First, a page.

It seems like wherever you go these days, there’s a business nearby offering cash for gold, from jewelry shops to mall kiosks. Actually, you don’t even have to leave the house: Plenty of mail-in services are ready to buy your unused jewelry or bullion coins.

But before handing over that old necklace, understand that some businesses may offer you quite a bit more than others. Though the global price for melted-down gold is published daily and easy to find (see Understanding Gold Quote Prices), sellers are only going to give you a portion of that sum. The more you know about how the buy-back industry works, the better your chances will be of getting a favorable deal.

Sell for Scrap?

First of all, try to determine the type of buyer for your piece. True, most items are valued for the amount of gold they contain (the melt-down value). But jewelry from high-end retailers like Tiffany & Co. or noted designers often has a collectible value above and beyond its scrap price, especially if it's an old piece. If you’re in doubt as to whether your item has any special cachet, it doesn’t hurt to get an appraisal from a reputable jeweler or a dealer in estate or vintage jewelry. The same goes for old coins: That gold dollar found in the back of Dad's closet may well fetch more than its face value, as a numismatist or coin collector will tell you.

Getting an expert opinion can also act an insurance policy of sorts. Should you decide to mail your gold to a company later on, and the piece gets lost en route, that appraisal acts as an indication of the item's worth. 

Know Your Seller

If you do end up selling, you can save a lot of time and aggravation by doing some basic research on potential buyers. If you’re planning to visit a local shop, pawnbroker or kiosk, first make sure it has the relevant licenses for a business purchasing metals in your state. The lack of them doesn't prove the place engages in deceptive valuing or predatory tactics, but it doesn't inspire confidence, either.

It’s also a good idea to do a quick search of the place with the Better Business Bureau. Keep in mind, though, that the rating system on the BBB site offers higher letter grades to companies that have been in business longer and have a lower volume of complaints. 

As an added precaution, you can also look for shops that are members of the Jewelers Vigilance Committee, an industry group that promotes ethical practices.

Know Your Piece

The next step is figuring out how much gold is actually in your jewelry. A humble kitchen scale will give you a ballpark approximation. Metal dealers use a special unit of measurement known as a “troy ounce.” At 31.1 grams per ounce, troy ounces are actually slightly heavier than the standard ounces your scale will provide (28 grams per ounce).

The weight doesn't reflect the exact amount of gold, however. The gold in most jewelry is actually an alloy (a mix of the yellow stuff and more base metals). Given gold's relative softness, a piece with no “filler” metals within it could damage quite easily.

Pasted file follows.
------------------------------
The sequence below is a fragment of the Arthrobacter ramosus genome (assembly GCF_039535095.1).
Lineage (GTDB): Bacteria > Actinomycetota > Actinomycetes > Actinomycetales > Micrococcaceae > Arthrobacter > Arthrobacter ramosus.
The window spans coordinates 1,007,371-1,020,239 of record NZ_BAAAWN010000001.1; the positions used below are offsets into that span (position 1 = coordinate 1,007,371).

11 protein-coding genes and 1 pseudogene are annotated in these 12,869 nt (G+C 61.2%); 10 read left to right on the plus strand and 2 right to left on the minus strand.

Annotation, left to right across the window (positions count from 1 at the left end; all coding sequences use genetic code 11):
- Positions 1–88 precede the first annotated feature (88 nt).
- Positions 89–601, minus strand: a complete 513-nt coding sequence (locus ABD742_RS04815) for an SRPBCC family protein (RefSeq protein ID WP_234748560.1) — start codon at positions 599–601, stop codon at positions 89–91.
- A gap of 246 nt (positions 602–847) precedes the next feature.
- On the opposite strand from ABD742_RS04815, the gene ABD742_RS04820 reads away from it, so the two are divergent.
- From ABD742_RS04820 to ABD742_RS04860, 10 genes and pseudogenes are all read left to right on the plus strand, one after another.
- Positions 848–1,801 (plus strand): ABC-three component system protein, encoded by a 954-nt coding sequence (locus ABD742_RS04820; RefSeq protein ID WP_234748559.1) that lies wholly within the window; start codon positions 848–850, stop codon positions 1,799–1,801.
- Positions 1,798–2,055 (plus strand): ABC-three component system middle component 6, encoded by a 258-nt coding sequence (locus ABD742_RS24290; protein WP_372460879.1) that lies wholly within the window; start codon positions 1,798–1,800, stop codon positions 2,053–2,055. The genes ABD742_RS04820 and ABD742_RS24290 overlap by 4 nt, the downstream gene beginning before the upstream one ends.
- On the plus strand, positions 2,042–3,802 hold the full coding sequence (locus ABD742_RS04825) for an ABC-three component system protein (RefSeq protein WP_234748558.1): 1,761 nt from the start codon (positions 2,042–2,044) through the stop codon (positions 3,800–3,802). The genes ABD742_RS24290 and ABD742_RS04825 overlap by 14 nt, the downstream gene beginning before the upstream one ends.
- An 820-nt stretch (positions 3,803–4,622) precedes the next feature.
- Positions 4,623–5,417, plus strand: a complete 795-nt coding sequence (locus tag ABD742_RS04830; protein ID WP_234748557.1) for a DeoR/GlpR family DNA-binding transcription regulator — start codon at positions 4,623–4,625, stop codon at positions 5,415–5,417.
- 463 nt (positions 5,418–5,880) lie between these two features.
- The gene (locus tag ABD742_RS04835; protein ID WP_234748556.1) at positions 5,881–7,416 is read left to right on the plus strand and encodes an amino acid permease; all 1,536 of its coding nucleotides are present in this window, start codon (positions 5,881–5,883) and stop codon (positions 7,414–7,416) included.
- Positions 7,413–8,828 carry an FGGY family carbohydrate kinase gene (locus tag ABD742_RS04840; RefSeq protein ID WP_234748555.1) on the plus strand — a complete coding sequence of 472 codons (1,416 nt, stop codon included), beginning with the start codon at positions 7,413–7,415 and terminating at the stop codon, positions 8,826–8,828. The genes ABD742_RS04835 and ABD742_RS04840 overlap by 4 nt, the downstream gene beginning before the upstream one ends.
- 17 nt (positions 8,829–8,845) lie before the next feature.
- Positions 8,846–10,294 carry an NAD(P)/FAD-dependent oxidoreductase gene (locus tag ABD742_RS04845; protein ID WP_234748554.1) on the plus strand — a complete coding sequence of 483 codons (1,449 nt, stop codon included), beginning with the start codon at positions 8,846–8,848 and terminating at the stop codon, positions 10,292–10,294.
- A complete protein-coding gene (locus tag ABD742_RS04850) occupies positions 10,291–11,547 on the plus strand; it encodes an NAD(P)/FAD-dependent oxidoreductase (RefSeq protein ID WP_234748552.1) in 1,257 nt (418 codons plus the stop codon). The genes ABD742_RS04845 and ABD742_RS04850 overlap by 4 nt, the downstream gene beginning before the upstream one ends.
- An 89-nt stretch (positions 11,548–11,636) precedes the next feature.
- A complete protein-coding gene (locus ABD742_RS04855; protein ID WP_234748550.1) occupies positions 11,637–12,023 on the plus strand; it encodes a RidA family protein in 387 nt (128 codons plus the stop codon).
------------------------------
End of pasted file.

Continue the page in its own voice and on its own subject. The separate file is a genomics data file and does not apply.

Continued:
The “karat” rating indicates how pure the gold really is. A 24-karat item is 100% gold, while a 12-karat piece is only half gold. So, for example, a 5-gram ring made of 14-karat gold only contains 2.92 grams of actual gold (5 grams x 14 ÷ 24).

The good news is that jewelry often comes engraved with the karat grade already – 14K and 18K are the most common in better-quality pieces – though you may need a loupe or magnifying glass to spot it. If not, a jeweler can perform a test to give a pretty good approximation. You can also go online and find testing kits costing between $20 and $50.

Know the Going Rate

Once you’ve figured out how much precious metal is in your item, it’s pretty easy to look up the world spot price for gold using online resources like Kitco and Goldprice.

Chart. The global spot price of gold since 2000. 


Granted, the price you’ll find on these sites is not what you’ll get from a buyer, who has to factor expenses and profit margin into his or her bid. The more competitive ones will usually offer around 70% to 80% of gold's current market value for jewelry. Gold bars and coins usually reap a bigger payday – often more than 90% of their melt value. 

Even if you visit a buyer and get what sounds like a reasonable offer, it doesn’t hurt to shop around a bit. You can even play one buyer against the other, seeing if they’ll match or beat each other's quotes.

The Bottom Line

Lots of businesses are interested in buying gold, but the prices they offer tend to be all over the map. Consequently, you’ll typically snag a better deal if you walk in with a good understanding of how a piece is valued, what gold is going for – and how competitive the market is. What's your gold object worth? To a large extent, whatever someone is willing to pay for it.

For more thoughts, see How To Cash In Your Heirlooms.